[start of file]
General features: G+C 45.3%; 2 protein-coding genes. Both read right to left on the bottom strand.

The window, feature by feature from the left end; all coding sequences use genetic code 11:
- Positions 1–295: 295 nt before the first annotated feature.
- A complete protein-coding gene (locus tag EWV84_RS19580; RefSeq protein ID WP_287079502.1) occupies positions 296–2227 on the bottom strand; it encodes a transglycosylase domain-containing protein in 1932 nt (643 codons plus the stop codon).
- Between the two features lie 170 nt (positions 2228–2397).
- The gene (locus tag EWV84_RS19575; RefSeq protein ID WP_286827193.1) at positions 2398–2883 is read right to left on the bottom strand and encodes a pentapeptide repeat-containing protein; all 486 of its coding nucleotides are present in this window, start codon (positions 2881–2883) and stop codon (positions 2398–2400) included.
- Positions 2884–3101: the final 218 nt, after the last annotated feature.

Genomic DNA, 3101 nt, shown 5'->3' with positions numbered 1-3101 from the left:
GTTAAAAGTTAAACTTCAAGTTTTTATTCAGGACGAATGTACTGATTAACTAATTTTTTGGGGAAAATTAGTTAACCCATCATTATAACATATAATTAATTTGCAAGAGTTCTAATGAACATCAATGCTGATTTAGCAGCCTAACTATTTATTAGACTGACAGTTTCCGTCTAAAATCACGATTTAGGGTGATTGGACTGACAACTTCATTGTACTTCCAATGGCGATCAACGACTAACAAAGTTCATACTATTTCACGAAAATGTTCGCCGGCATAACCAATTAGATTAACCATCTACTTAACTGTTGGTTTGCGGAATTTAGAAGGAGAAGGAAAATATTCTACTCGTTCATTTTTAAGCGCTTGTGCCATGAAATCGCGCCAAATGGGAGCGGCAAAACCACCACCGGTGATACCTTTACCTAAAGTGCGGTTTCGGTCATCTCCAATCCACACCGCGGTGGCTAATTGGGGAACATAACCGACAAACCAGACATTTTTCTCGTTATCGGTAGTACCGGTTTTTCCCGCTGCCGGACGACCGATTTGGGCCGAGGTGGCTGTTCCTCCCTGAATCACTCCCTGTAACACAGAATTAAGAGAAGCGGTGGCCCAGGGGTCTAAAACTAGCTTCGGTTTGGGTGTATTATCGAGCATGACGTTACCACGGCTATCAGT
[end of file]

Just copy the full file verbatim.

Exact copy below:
General features: G+C 45.3%; 2 protein-coding genes. Both read right to left on the bottom strand.

The window, feature by feature from the left end; all coding sequences use genetic code 11:
- Positions 1–295: 295 nt before the first annotated feature.
- A complete protein-coding gene (locus tag EWV84_RS19580; RefSeq protein ID WP_287079502.1) occupies positions 296–2227 on the bottom strand; it encodes a transglycosylase domain-containing protein in 1932 nt (643 codons plus the stop codon).
- Between the two features lie 170 nt (positions 2228–2397).
- The gene (locus tag EWV84_RS19575; RefSeq protein ID WP_286827193.1) at positions 2398–2883 is read right to left on the bottom strand and encodes a pentapeptide repeat-containing protein; all 486 of its coding nucleotides are present in this window, start codon (positions 2881–2883) and stop codon (positions 2398–2400) included.
- Positions 2884–3101: the final 218 nt, after the last annotated feature.

Genomic DNA, 3101 nt, shown 5'->3' with positions numbered 1-3101 from the left:
GTTAAAAGTTAAACTTCAAGTTTTTATTCAGGACGAATGTACTGATTAACTAATTTTTTGGGGAAAATTAGTTAACCCATCATTATAACATATAATTAATTTGCAAGAGTTCTAATGAACATCAATGCTGATTTAGCAGCCTAACTATTTATTAGACTGACAGTTTCCGTCTAAAATCACGATTTAGGGTGATTGGACTGACAACTTCATTGTACTTCCAATGGCGATCAACGACTAACAAAGTTCATACTATTTCACGAAAATGTTCGCCGGCATAACCAATTAGATTAACCATCTACTTAACTGTTGGTTTGCGGAATTTAGAAGGAGAAGGAAAATATTCTACTCGTTCATTTTTAAGCGCTTGTGCCATGAAATCGCGCCAAATGGGAGCGGCAAAACCACCACCGGTGATACCTTTACCTAAAGTGCGGTTTCGGTCATCTCCAATCCACACCGCGGTGGCTAATTGGGGAACATAACCGACAAACCAGACATTTTTCTCGTTATCGGTAGTACCGGTTTTTCCCGCTGCCGGACGACCGATTTGGGCCGAGGTGGCTGTTCCTCCCTGAATCACTCCCTGTAACACAGAATTAAGAGAAGCGGTGGCCCAGGGGTCTAAAACTAGCTTCGGTTTGGGTGTATTATCGAGCATGACGTTACCACGGCTATCAGT